Incredible Western Women Series
For those of you just joining us, here’s a little background…
Born in the small town of Colville, WA, I was raised in the Spokane suburbs and moved to rural America with my husband a little over three decades ago. Country life is an amazing place to raise our sons and grandkids. Here on the Colville Reservation, we have lakes, rivers, and creeks to fishing and swim in, hills and mountains to ride horses and hike on, and plenty of space to enjoy family time.
Four generations have grown up and enjoyed this land and all it provides.
I’d like to share rural America with you through the words and photos of incredible western women.
And if you are a western woman or have someone in mind who can share their stories with us, please pass on their name and contact information to me. I’d love to include them on this journey.
So now, let’s open the corral gate and hear from this month’s western woman!
I met Mary through a mutual horse-loving friend. And I’m completely jealous she had gotten to work so closely with the amazing Ray Hunt, a world-renown horseman. I did meet him at a clinic I’d audited years ago, but shoot, to work with him and glean his knowledge, what an honor.
And Mary is an amazing horsewoman herself. I love this definition of patience: Patience is the quality of waiting calmly without complaining. An example of patience is someone standing peacefully in a very long line. To me, this defines Mary Corning to the T.
So without further ado, let’s hear from Mary about the Power of Grace
The sensation of seeing the morning light never dulls. Throughout the turmoil of this past year the sunrise still beckons reverence, the night sky still holds its mysteries and the horse still offers wisdom.
My life with horses offers an endless expansive journey into my own capacity for growth. For thirty years I have traveled this course to uncover the buried treasure of my inheritance…humanity’s inheritance really. I see this inheritance as the capacity to outgrow our self-created limitations of our conditioning.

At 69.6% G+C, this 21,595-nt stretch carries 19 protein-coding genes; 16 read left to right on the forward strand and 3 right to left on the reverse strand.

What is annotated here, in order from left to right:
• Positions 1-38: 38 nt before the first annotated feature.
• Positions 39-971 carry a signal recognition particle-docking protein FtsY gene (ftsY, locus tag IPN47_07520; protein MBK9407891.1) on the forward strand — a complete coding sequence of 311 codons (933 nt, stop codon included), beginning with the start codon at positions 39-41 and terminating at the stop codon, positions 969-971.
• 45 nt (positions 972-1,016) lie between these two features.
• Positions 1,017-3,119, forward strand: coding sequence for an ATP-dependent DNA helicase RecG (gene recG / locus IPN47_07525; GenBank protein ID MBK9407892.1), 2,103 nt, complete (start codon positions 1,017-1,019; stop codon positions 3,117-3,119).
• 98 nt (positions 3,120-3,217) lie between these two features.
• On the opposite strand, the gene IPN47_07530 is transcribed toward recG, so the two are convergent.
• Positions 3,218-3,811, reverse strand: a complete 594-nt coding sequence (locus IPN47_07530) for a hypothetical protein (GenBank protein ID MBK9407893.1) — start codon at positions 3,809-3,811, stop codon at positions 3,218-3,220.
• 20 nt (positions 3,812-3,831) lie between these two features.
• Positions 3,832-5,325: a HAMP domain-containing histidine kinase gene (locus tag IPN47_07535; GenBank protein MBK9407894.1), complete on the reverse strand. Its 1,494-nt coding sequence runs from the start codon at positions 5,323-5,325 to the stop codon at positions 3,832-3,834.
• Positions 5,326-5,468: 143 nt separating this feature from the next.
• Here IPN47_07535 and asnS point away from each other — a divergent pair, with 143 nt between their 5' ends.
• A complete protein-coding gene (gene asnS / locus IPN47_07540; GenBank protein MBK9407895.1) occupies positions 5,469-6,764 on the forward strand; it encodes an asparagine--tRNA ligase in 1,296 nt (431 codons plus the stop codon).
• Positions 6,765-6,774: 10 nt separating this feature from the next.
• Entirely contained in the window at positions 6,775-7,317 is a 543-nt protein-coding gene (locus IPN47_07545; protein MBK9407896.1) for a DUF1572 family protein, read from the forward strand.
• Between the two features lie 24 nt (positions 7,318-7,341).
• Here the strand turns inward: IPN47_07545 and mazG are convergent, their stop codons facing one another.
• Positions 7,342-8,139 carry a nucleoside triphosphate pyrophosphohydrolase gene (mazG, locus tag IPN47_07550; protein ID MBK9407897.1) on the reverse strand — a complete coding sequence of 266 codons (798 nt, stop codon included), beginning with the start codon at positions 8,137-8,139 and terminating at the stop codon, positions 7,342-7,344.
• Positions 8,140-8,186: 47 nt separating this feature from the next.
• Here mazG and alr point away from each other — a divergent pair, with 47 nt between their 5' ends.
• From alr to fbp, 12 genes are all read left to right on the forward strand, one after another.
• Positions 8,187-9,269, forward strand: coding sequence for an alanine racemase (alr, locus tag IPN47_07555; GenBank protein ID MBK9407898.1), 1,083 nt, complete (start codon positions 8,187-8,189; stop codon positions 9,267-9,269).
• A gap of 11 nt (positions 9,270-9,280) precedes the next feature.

I have learned a lot about conditioning by studying my own (and others’) reactions in various situations. Nowhere does the truth resonate closer to my heart than in my world with horses. When I am with horses, I am willing to see things differently. I feel the ability to see things differently is a fundamental element needed to transcend a conditioned perspective.
What is a conditioned perspective? And why does it matter?
A conditioned perspective is something that comes from our experience. A reaction combined with a result can form our conditioning. And it does this in subtle, sometimes unconscious ways. For instance, in horses, if a horse pulls back hard enough to break the snap when its tied, it can develop a conditioned response. There’s a good chance that the next time the horse is tied it will try that same amount of force to find a release again. Humans operate in much the same way. We can lose a great deal of our intuitive nature by relying on our conditioning. This understanding can really shift the awareness that can offer us many choices in our life. Human conditioning is also very dualistic, as in, us and them, right and wrong, or good and bad. A broader awareness and the gift of choice is what I aim to reclaim by overcoming my conditioning. I want to see my horse and the world from a true perspective. The first step is to be willing to see things differently.